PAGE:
If you want to recover files encrypted by ransomware you can either try to decrypt them or use methods of file recovery.
Ways to decrypt the files:
- Contact the ransomware authors, pay the ransom and possibly get the decryptor from them. This is not reliable: they might not send you the decryptor at all, or it might be poorly done and fail to decrypt your files.
- Wait for security researchers to find some vulnerability in the ransomware that would allow you to decrypt files without paying. This turn of events is possible but not very probable: out of thousands of known ransomware variants, only dozens were found to be decryptable for free. You can visit NoMoreRansom site from time to time to see if free decryptor for GandCrab exists.
- Use paid services for decryption. For example, antivirus vendor Dr. Web offers its own decryption services. They are free for users of Dr.Web Security Space and some other Dr. Web’s products if Dr. Web have been installed and running at the time of encryption (more detail). For users of other antiviruses the decryption, if it’s deemed possible, will cost €150. According to Dr. Web’s statistics, the probability of them being able to restore files is roughly 10%.
Other ways to recover encrypted files:
- Restore from backup. If you make regular backups to a separate device and check from time to time that those are in working order and files can be successfully restored – well, you probably won’t have any problems getting back your files. Just scan your computer with a couple of AVs and anti-malware programs or reinstall operating system, and then restore from backup.
- Recover some files from cloud storage (DropBox, Google Drive, OneDrive, etc.) if you have one connected. Even if encrypted files were already synced to the cloud, a lot of cloud services keep old versions of altered files for some time (usually 30 days).
- Recover Shadow Volume Copies of your files if those are available – ransomware usually tries to delete them too. Volume Shadow Copy Service (VSS) is a Windows technology that periodically creates snapshots of your files and allows you to roll back changes made on those files or recover deleted files. VSS is enabled together with System Restore: it’s turned on by default on Windows XP to Windows 8 and disabled by default on Windows 10.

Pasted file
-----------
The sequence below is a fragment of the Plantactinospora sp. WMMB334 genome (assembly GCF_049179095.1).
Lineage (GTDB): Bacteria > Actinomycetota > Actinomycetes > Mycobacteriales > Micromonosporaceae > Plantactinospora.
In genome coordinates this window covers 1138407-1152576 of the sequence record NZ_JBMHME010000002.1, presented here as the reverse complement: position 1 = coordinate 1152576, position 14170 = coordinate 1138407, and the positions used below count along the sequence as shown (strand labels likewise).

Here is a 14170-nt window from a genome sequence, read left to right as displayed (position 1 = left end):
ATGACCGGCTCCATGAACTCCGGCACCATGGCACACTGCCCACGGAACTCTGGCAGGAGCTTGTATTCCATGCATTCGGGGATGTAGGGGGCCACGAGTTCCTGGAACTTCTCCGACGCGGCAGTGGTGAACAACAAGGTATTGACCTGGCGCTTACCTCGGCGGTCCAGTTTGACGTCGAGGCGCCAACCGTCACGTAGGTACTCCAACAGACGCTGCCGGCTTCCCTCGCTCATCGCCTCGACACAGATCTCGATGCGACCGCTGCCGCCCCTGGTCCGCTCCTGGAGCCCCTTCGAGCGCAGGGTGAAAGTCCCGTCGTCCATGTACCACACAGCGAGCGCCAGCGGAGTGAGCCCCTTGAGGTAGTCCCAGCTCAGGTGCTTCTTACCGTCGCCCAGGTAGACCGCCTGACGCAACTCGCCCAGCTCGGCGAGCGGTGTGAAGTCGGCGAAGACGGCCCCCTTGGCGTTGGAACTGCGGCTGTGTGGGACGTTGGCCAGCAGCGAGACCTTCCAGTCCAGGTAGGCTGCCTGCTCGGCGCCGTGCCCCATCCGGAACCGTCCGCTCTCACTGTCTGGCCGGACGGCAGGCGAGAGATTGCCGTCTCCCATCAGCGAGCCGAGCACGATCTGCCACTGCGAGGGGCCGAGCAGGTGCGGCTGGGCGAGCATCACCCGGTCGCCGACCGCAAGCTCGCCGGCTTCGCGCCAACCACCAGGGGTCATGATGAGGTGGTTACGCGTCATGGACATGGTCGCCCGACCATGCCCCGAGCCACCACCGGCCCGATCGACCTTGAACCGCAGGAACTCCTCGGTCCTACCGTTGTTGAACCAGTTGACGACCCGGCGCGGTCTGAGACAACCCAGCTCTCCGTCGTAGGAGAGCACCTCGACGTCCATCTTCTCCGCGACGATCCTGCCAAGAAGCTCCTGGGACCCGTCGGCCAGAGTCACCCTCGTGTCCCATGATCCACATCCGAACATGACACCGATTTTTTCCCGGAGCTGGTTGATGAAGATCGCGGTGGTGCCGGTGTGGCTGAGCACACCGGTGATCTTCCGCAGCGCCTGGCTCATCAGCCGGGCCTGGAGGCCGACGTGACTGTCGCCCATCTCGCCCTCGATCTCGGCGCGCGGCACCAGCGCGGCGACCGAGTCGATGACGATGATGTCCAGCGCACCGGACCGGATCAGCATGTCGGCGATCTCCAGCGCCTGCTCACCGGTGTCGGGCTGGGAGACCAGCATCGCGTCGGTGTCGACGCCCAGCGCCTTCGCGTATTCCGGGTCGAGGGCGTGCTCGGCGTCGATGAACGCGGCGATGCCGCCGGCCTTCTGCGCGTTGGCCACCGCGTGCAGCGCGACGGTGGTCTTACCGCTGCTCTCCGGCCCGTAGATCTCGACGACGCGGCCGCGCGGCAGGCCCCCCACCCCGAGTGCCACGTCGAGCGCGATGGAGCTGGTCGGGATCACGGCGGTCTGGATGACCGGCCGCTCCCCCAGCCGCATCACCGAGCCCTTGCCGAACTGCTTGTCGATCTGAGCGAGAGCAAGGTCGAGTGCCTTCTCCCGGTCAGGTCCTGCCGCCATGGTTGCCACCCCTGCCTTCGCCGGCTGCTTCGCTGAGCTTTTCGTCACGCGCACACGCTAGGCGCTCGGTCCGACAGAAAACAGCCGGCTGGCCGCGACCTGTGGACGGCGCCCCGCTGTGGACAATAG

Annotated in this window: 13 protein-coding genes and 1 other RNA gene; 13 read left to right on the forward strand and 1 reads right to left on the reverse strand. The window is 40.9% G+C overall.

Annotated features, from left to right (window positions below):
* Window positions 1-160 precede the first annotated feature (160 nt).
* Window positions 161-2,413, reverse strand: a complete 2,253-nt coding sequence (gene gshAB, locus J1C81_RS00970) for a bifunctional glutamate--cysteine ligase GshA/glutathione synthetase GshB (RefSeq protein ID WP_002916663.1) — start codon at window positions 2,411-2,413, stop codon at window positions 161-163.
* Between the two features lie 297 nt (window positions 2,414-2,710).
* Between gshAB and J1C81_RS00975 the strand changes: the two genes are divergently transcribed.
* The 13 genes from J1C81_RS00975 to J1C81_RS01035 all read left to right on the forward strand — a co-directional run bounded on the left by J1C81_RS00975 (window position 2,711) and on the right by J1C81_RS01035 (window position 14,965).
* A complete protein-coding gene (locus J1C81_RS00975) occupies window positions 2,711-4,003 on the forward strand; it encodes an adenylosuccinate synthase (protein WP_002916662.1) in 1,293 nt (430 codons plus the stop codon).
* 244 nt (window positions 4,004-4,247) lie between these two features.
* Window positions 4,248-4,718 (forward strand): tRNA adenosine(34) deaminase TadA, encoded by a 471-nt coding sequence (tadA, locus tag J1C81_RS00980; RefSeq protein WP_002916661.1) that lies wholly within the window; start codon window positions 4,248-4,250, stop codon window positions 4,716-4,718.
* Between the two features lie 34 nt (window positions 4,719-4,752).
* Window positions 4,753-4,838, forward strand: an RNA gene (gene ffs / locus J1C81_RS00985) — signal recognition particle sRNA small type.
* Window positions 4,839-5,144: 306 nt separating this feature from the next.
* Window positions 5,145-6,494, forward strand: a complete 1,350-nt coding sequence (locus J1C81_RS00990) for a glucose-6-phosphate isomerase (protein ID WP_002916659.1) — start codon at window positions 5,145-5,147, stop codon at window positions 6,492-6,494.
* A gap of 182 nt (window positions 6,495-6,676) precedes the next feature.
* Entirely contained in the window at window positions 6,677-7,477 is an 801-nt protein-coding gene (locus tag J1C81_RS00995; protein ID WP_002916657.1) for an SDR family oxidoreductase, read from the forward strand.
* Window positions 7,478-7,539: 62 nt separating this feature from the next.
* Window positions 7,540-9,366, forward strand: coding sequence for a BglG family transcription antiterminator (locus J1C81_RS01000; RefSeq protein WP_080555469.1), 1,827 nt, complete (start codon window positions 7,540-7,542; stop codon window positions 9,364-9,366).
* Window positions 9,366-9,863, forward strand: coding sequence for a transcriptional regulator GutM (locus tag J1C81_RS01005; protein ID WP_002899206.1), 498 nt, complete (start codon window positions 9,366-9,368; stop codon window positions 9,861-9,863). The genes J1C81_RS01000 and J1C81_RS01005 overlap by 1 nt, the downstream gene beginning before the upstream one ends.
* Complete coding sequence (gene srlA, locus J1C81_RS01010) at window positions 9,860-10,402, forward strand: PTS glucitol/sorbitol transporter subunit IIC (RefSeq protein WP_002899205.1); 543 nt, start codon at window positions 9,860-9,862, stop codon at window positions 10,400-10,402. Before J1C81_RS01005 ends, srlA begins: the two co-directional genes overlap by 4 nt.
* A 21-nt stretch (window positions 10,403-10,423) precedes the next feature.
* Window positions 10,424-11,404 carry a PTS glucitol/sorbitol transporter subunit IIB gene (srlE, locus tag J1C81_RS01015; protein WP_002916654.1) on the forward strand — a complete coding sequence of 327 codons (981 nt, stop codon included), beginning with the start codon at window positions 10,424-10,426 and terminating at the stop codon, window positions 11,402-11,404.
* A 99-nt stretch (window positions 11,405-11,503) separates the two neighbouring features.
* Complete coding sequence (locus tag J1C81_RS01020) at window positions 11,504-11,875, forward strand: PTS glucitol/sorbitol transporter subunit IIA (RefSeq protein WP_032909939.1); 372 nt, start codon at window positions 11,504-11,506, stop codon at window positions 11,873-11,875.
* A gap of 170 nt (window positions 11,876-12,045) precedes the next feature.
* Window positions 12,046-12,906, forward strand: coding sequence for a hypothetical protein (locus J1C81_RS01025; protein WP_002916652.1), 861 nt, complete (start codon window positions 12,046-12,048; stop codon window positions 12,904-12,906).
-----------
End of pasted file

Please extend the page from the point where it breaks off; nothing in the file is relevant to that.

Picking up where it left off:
- Use file recovery software. This probably won’t work for Solid State Drives (SSD – it is a newer, faster and more expensive type of data-storage devices) but is worth a try if you store your data on a Hard Disc Drive (HDD – older and more common as of yet storage device). When you delete a file from your computer – and I mean completely delete: use Shift + Del or empty the Recycle Bin – on SSD it gets wiped from the drive right away. On HDD however, it rather gets marked as deleted, and space it occupies on a hard drive – as available for writing, but the data is still there and usually recoverable by special software. However, the more you use the computer, especially if you do something that writes new data on the hard drive, the more chance that your deleted file gets overwritten and will be gone for good. That is why, in this guide, we will try to recover deleted files (as you remember, ransomware creates an encrypted copy of a file and deletes the original file) without installing anything on a disk. Just know that this still might not be enough to successfully recover your files – after all, when ransomware creates encrypted files it writes new information on a disk, possibly on top of files it just deleted. This actually depends on how much free space is there on your hard drive: the more free space, the less chance that new data will overwrite the old data.